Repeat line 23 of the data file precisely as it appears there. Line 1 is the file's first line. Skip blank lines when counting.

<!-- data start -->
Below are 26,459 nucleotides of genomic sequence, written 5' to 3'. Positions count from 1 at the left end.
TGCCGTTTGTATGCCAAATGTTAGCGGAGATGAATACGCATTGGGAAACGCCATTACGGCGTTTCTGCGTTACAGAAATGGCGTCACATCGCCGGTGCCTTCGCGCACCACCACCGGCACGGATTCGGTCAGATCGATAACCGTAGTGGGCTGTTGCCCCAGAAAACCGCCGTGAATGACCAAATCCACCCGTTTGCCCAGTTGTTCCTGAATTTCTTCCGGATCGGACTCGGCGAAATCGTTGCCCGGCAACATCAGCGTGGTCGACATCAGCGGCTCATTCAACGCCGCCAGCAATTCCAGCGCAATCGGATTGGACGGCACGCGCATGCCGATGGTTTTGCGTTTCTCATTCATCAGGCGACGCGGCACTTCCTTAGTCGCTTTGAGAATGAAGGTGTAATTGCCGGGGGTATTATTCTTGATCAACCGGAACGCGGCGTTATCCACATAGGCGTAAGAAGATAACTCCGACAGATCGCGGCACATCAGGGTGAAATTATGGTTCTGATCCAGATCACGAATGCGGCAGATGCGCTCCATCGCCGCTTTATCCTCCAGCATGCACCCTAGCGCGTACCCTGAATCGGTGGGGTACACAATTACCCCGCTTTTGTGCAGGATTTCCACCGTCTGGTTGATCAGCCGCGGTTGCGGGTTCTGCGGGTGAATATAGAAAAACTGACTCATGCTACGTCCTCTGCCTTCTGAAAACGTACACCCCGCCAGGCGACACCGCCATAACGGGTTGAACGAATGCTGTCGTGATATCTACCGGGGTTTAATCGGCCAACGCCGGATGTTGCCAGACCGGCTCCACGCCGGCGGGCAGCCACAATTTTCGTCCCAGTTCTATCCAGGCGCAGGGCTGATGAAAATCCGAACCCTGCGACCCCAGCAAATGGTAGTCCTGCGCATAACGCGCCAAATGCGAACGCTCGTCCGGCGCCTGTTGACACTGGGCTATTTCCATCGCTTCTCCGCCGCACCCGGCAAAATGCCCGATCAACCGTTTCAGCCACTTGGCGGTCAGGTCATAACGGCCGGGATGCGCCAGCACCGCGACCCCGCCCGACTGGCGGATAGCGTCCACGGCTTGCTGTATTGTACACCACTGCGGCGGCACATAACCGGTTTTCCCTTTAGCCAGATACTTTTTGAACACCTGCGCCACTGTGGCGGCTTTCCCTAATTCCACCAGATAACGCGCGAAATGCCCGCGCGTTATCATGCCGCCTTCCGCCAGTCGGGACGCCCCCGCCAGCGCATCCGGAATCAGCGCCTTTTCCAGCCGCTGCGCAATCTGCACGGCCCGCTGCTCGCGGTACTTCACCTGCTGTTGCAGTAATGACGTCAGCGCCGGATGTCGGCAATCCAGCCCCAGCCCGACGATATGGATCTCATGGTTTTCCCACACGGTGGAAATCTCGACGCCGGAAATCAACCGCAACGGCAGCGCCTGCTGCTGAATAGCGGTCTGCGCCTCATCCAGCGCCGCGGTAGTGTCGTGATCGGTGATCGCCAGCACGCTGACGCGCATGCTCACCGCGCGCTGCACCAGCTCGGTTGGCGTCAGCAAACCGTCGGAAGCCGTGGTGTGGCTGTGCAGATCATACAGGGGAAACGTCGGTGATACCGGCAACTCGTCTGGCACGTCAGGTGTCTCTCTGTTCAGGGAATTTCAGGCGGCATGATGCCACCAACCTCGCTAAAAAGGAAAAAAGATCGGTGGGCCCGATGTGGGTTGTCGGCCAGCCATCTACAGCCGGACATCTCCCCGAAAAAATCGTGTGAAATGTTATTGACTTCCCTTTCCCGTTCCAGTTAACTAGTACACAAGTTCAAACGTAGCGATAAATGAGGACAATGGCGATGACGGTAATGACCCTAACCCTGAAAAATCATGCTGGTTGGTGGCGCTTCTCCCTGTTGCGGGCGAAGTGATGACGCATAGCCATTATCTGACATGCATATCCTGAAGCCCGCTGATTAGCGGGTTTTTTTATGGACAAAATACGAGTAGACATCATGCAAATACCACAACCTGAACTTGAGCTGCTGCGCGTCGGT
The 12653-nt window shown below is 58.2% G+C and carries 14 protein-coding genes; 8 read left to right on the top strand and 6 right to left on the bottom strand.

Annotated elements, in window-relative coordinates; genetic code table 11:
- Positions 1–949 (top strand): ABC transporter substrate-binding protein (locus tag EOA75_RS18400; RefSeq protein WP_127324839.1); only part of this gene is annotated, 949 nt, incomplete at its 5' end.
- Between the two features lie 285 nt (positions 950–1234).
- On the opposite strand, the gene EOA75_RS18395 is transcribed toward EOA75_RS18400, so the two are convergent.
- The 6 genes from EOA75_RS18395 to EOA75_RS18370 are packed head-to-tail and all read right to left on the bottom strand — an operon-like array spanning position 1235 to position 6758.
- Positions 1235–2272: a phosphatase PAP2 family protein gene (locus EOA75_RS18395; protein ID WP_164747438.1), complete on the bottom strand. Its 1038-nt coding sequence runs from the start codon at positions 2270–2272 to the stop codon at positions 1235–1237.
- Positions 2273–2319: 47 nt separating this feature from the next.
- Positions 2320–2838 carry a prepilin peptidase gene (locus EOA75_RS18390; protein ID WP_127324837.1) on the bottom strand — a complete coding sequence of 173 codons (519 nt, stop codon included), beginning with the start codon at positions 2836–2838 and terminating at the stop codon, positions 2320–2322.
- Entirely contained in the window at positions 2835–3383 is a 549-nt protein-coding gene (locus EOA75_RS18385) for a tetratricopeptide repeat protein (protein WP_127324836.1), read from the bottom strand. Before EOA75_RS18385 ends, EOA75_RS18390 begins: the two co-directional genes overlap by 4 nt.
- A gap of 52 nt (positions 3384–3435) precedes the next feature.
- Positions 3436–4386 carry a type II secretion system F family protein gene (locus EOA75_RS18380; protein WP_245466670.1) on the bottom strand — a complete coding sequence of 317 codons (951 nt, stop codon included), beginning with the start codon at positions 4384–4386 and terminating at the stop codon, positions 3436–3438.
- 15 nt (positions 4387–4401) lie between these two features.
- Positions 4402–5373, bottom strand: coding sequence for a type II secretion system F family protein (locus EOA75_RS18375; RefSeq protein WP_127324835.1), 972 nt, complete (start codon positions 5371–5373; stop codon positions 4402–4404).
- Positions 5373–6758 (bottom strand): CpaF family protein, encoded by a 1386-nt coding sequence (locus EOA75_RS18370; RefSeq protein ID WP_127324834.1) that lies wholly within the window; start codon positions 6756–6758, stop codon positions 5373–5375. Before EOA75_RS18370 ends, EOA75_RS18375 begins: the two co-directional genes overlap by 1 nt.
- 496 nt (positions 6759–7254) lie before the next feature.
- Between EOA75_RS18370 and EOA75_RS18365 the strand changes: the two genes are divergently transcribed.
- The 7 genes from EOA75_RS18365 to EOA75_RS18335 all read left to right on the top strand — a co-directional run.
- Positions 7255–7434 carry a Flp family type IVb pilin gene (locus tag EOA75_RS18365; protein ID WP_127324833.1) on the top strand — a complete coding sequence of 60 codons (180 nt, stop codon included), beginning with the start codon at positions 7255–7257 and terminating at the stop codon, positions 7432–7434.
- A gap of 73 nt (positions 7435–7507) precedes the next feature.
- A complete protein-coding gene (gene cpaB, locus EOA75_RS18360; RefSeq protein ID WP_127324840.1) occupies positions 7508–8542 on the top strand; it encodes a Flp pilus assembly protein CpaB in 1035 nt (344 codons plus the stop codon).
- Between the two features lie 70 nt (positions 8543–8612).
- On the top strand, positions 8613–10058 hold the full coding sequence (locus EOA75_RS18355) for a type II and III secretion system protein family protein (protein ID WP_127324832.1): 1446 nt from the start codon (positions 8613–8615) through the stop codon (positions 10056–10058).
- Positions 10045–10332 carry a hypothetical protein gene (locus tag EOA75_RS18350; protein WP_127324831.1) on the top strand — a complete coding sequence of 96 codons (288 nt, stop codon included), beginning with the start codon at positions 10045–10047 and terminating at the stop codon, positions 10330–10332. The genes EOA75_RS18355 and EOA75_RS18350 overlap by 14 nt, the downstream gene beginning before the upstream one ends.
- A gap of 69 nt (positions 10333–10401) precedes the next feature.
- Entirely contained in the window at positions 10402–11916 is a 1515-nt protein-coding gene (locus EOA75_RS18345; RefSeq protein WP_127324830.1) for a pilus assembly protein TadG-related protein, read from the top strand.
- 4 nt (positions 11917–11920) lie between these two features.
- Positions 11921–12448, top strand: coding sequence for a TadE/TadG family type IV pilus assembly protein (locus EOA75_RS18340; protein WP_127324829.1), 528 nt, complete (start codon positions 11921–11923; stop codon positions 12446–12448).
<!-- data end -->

- A complete protein-coding gene (gene cpaB, locus EOA75_RS18360; RefSeq protein ID WP_127324840.1) occupies positions 7508–8542 on the top strand; it encodes a Flp pilus assembly protein CpaB in 1035 nt (344 codons plus the stop codon).